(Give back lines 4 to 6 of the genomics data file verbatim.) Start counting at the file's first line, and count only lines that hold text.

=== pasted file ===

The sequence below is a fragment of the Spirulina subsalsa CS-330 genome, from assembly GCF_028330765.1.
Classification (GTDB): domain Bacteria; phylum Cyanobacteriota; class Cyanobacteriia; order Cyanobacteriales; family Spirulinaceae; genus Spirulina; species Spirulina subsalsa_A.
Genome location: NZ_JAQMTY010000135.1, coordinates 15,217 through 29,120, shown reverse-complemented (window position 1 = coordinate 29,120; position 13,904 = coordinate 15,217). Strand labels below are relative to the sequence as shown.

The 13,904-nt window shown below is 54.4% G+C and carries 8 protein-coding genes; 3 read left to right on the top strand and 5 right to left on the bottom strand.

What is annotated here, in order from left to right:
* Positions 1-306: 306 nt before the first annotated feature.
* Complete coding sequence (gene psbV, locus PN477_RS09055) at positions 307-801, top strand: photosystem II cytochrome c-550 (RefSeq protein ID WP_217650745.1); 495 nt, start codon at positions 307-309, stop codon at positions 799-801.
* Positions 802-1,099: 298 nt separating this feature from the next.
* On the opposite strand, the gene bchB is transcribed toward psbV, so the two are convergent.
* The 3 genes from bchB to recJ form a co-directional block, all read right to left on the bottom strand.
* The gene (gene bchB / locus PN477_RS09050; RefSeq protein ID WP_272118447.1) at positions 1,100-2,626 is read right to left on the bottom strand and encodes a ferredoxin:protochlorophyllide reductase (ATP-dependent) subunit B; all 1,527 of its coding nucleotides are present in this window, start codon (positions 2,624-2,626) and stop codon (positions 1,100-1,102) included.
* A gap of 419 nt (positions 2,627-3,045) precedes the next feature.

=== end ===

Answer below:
The 13,904-nt window shown below is 54.4% G+C and carries 8 protein-coding genes; 3 read left to right on the top strand and 5 right to left on the bottom strand.

What is annotated here, in order from left to right:
* Positions 1-306: 306 nt before the first annotated feature.